Bullying is defined in Section 37.0832 of the Education Code as a single significant act or a pattern of acts by one or more students directed at another student that exploits an imbalance of power and involves engaging in written or verbal expression, expression through electronic means, or physical conduct that:
- Has the effect or will have the effect of physically harming a student, damaging a student’s property, or placing a student in reasonable fear of harm to the student’s person or of damage to the student’s property;
- Is sufficiently severe, persistent, or pervasive enough that the action or threat creates an intimidating, threatening, or abusive educational environment for a student;
- Materially and substantially disrupts the educational process or the orderly operation of a classroom or school; or Materially and substantially disrupts the educational process or the orderly operation of a classroom or school;
- or Infringes on the rights of the victim at school.
Cyberbullying is defined as bullying that is done through the use of any electronic communication device, including through the use of a cellular or other type of telephone, a computer, a camera, electronic mail, instant messaging, text messaging, a social media application, an Internet website, or any other Internet-based communication tool.
Harassment is conduct so severe, persistent, or pervasive that it affects the student’s ability to participate in or benefit from an educational program or activity; creates an intimidating, threatening, hostile, or offensive educational environment; or substantially interferes with the student’s academic performance.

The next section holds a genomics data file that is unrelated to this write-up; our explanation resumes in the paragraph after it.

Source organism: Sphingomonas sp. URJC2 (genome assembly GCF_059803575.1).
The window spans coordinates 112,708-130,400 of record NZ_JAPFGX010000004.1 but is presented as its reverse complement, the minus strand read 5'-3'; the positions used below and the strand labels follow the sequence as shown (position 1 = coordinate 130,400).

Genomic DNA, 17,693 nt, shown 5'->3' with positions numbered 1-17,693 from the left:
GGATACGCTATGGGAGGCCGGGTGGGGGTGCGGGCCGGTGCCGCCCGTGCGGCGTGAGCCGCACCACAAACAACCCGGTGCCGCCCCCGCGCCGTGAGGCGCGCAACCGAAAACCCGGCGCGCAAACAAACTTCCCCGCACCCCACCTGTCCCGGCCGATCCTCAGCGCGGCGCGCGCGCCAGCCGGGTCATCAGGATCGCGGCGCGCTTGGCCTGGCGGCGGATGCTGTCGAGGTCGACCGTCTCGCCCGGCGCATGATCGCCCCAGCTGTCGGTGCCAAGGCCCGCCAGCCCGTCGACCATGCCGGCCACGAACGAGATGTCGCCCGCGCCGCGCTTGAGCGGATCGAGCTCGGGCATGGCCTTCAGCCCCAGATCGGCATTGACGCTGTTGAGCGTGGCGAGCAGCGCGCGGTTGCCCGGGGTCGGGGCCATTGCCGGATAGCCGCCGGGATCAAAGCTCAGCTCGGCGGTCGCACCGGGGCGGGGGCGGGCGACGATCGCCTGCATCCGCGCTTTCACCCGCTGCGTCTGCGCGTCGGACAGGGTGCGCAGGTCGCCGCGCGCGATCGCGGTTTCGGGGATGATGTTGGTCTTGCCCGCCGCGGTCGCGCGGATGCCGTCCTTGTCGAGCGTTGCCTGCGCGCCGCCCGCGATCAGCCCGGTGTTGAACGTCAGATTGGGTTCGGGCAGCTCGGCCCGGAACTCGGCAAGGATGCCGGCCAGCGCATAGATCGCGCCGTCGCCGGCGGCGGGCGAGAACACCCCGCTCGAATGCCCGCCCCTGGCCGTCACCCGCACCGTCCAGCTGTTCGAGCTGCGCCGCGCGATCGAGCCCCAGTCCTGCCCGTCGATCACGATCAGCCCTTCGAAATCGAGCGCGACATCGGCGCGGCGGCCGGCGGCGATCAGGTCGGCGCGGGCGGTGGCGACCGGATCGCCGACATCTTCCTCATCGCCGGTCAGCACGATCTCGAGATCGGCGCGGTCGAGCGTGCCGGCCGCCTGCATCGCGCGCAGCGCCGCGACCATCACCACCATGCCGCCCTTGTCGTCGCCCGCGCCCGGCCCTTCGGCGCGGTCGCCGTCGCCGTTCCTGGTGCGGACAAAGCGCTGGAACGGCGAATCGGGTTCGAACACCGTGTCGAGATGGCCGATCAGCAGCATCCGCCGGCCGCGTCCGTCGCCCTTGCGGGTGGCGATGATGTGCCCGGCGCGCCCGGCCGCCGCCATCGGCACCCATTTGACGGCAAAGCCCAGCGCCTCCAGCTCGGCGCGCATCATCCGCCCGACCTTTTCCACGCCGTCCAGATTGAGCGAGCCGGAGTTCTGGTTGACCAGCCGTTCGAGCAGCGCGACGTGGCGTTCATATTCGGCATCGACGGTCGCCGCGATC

Examples of harassment may include, but are not limited to, offensive or derogatory language directed at a person’s religious beliefs or practices, accent, skin color, or need for accommodation; threatening or intimidating conduct; offensive jokes, name-calling, slurs, or rumors; physical aggression or assault; graffiti or printed material promoting racial, ethnic or other negative stereotypes; or other kinds of aggressive conduct such as theft or damage to property.
Examples of prohibited sexual harassment may include, but not be limited to, touching private body parts or coercing physical contact that is sexual in nature; sexual advances; jokes or conversations of a sexual nature; and other sexually motivated conduct, communications, or contact.
Need to report a bullying incident? Report in via the Manor ISD Tip Line!
Bullying Report Process
Administrators throughout the district follow each step below when they receive a bullying report.
Step One: Incident Report
- The incident should be reported by speaking to a campus administrator, using the bullying report form (see below), or through the district's Tip Line.
- Teachers can write a referral in Skyward of the incident with the bullying offense
Step Two: Investigate
- A campus will use incident reports and interview all involved parties to make a determination
- Use bullying checklist (see PDF below) to help make a determination
Step Three: Document findings
- Enter the record in Skyward
- File a hard copy of the bullying checklist as it relates to the bullied student
- Clearly document all findings in the records
- If it is determined that it was not a bullying incident, resolve as a normal discipline issue
- If it is determined that it was a bullying incident process
Step Five: Notify All Parents
Step Six: Resolution
- Issue consequences
- Establish a no-contact contract
- Refer all bullied students to the counselor (counselor will document intervention through Skyward)
Have you experienced bullying?